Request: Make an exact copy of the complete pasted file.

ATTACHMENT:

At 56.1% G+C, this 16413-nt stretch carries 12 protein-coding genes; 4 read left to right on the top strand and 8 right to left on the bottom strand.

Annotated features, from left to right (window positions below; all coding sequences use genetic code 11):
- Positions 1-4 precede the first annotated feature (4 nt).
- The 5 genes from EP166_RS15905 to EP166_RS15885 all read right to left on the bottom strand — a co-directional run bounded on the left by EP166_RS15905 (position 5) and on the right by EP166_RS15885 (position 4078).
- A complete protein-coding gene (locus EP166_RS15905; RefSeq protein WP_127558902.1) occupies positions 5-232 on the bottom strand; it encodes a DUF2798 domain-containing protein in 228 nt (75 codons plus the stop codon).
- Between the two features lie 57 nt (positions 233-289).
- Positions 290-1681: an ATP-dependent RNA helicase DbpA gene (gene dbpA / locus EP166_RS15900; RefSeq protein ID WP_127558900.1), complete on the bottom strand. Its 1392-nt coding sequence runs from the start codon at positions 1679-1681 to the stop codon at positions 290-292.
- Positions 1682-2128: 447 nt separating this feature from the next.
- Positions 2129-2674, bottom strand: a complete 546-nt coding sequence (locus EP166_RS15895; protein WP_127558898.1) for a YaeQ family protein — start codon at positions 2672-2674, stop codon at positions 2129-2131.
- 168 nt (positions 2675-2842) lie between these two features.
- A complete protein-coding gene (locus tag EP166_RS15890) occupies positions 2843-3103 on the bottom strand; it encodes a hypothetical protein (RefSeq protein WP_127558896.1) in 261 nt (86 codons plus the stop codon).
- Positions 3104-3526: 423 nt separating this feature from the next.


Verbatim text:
At 56.1% G+C, this 16413-nt stretch carries 12 protein-coding genes; 4 read left to right on the top strand and 8 right to left on the bottom strand.

Annotated features, from left to right (window positions below; all coding sequences use genetic code 11):
- Positions 1-4 precede the first annotated feature (4 nt).
- The 5 genes from EP166_RS15905 to EP166_RS15885 all read right to left on the bottom strand — a co-directional run bounded on the left by EP166_RS15905 (position 5) and on the right by EP166_RS15885 (position 4078).
- A complete protein-coding gene (locus EP166_RS15905; RefSeq protein WP_127558902.1) occupies positions 5-232 on the bottom strand; it encodes a DUF2798 domain-containing protein in 228 nt (75 codons plus the stop codon).
- Between the two features lie 57 nt (positions 233-289).
- Positions 290-1681: an ATP-dependent RNA helicase DbpA gene (gene dbpA / locus EP166_RS15900; RefSeq protein ID WP_127558900.1), complete on the bottom strand. Its 1392-nt coding sequence runs from the start codon at positions 1679-1681 to the stop codon at positions 290-292.
- Positions 1682-2128: 447 nt separating this feature from the next.
- Positions 2129-2674, bottom strand: a complete 546-nt coding sequence (locus EP166_RS15895; protein WP_127558898.1) for a YaeQ family protein — start codon at positions 2672-2674, stop codon at positions 2129-2131.
- 168 nt (positions 2675-2842) lie between these two features.
- A complete protein-coding gene (locus tag EP166_RS15890) occupies positions 2843-3103 on the bottom strand; it encodes a hypothetical protein (RefSeq protein WP_127558896.1) in 261 nt (86 codons plus the stop codon).
- Positions 3104-3526: 423 nt separating this feature from the next.